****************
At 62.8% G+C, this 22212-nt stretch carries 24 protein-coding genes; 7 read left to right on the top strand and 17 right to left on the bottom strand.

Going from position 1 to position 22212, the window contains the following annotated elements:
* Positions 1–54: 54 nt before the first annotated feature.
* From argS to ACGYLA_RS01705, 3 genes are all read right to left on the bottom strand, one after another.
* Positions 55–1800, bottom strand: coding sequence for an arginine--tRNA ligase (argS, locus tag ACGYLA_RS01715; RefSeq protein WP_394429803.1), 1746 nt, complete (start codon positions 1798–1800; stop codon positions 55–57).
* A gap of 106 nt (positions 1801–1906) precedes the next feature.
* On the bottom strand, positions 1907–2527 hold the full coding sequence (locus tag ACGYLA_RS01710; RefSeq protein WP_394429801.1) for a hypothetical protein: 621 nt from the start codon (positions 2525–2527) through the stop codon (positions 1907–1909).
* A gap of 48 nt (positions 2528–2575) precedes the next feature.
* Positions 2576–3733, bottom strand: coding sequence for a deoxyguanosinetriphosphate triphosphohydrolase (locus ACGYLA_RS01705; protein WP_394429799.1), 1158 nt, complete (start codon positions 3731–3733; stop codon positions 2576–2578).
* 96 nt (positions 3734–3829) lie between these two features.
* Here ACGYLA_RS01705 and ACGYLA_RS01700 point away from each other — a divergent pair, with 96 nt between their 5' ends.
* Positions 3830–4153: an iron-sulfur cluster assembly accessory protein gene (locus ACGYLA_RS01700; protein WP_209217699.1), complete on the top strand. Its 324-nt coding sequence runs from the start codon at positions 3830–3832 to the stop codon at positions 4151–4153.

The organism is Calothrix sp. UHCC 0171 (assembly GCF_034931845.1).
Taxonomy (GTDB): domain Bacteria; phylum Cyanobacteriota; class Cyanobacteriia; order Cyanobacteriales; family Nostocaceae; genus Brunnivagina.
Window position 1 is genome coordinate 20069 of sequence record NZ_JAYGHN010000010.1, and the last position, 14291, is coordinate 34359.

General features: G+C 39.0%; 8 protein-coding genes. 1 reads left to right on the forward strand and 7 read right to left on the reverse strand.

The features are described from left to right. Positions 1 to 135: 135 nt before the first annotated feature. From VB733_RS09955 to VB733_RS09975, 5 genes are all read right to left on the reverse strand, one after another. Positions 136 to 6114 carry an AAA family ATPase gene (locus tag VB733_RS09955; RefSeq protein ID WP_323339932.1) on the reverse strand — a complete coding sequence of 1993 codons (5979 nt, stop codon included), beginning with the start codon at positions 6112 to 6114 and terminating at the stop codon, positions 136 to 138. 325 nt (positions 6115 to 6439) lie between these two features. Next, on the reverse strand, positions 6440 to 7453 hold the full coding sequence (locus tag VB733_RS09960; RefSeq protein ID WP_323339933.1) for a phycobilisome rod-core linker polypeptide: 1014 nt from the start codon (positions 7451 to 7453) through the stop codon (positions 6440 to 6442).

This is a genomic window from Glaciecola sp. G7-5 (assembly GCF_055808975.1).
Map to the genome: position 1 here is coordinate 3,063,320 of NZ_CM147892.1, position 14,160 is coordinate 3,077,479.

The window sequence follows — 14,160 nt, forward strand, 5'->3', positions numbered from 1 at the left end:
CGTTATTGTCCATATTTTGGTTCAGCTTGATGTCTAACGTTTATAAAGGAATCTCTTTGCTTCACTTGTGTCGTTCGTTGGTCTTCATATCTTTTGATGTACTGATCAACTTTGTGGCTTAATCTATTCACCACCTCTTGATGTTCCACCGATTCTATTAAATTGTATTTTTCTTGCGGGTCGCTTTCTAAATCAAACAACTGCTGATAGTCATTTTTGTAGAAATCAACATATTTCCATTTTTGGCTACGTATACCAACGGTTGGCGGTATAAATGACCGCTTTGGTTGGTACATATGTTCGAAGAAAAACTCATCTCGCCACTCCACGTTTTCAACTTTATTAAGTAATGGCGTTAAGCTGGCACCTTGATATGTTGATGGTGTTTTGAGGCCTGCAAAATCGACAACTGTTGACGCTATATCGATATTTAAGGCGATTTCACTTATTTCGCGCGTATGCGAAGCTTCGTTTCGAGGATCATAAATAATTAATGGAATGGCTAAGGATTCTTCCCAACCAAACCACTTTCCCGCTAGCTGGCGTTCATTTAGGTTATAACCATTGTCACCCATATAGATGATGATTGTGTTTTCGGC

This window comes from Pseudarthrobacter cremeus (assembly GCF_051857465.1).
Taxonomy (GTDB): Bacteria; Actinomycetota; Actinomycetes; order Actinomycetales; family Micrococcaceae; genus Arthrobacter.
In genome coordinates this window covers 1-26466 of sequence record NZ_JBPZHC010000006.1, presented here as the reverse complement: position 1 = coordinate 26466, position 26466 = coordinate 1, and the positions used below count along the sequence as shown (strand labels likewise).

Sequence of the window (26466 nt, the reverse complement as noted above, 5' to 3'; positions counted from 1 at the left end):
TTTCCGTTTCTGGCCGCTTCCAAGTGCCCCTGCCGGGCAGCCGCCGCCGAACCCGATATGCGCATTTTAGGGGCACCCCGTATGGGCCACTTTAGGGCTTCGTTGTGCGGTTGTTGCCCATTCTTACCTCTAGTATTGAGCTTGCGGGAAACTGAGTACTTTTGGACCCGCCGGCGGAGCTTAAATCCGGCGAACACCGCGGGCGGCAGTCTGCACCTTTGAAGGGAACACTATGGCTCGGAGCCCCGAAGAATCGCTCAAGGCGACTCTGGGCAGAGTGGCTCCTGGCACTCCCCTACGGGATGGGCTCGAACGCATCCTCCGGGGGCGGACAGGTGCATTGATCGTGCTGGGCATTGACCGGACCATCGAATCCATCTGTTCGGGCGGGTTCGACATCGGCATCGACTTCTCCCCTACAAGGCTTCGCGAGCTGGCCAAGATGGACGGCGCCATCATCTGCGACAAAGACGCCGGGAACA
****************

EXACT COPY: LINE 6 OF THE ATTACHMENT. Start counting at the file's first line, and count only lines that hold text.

* A gap of 106 nt (positions 1801–1906) precedes the next feature.